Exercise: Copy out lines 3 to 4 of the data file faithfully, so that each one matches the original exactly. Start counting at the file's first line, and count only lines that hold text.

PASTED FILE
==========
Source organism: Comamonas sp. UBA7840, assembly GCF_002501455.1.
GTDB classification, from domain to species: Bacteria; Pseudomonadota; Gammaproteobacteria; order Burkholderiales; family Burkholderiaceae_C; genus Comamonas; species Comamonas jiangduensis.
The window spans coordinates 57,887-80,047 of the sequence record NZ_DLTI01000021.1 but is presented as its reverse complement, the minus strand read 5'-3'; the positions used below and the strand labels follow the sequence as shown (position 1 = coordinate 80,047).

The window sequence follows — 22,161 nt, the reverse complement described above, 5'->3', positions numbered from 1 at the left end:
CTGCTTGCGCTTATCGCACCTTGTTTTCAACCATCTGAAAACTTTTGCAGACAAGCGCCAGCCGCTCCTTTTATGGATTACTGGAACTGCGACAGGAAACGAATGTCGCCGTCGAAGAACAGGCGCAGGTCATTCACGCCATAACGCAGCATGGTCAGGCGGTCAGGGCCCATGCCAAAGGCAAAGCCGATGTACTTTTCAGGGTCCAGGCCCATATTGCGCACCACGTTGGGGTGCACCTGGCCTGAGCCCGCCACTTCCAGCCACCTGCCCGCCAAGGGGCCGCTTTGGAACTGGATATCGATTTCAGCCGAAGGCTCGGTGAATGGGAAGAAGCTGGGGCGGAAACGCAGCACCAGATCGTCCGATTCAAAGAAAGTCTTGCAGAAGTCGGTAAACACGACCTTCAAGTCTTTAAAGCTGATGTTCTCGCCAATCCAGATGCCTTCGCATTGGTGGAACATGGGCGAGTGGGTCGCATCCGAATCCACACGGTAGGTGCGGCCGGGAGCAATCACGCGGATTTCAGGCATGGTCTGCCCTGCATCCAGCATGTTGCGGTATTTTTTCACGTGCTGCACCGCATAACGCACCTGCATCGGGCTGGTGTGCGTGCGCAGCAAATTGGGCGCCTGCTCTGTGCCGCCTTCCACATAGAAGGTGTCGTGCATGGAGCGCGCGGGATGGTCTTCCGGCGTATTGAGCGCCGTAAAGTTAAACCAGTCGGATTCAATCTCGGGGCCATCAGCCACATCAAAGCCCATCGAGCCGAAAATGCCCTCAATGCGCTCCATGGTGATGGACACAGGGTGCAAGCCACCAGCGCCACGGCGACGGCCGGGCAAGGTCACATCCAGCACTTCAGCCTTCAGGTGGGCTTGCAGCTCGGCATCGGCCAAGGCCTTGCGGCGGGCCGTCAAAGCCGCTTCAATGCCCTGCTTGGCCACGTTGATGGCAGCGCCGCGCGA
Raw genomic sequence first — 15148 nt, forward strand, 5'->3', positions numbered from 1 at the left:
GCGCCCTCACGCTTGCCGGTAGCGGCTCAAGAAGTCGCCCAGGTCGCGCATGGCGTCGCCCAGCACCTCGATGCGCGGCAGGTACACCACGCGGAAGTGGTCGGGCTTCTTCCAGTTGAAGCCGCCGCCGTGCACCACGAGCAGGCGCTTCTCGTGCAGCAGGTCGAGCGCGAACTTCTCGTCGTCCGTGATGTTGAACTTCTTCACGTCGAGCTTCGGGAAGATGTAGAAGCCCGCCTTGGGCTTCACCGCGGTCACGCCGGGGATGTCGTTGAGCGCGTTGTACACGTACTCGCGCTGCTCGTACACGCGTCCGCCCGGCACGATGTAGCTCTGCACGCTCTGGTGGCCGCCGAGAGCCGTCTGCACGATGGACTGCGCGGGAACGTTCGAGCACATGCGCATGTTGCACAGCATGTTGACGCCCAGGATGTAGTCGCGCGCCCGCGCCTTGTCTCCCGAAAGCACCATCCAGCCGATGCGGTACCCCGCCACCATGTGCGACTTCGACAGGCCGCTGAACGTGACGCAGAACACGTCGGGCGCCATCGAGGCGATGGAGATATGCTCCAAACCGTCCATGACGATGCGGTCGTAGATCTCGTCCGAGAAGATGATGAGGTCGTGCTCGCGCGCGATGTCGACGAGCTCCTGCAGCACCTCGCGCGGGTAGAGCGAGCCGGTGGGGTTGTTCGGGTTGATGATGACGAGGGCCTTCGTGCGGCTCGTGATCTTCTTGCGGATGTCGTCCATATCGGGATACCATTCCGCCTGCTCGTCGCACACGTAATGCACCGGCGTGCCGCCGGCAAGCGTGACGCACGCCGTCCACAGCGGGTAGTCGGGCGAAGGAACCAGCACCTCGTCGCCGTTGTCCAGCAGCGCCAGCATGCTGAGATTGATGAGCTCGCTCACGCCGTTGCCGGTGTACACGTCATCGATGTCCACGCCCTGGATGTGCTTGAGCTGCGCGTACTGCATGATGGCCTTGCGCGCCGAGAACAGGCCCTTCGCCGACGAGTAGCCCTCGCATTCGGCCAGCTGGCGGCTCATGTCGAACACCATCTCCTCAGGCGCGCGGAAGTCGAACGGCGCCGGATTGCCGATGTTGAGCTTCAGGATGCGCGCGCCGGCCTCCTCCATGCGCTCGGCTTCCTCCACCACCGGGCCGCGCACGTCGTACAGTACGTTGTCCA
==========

The window spans coordinates 57,887-80,047 of the sequence record NZ_DLTI01000021.1 but is presented as its reverse complement, the minus strand read 5'-3'; the positions used below and the strand labels follow the sequence as shown (position 1 = coordinate 80,047).

The window sequence follows — 22,161 nt, the reverse complement described above, 5'->3', positions numbered from 1 at the left end: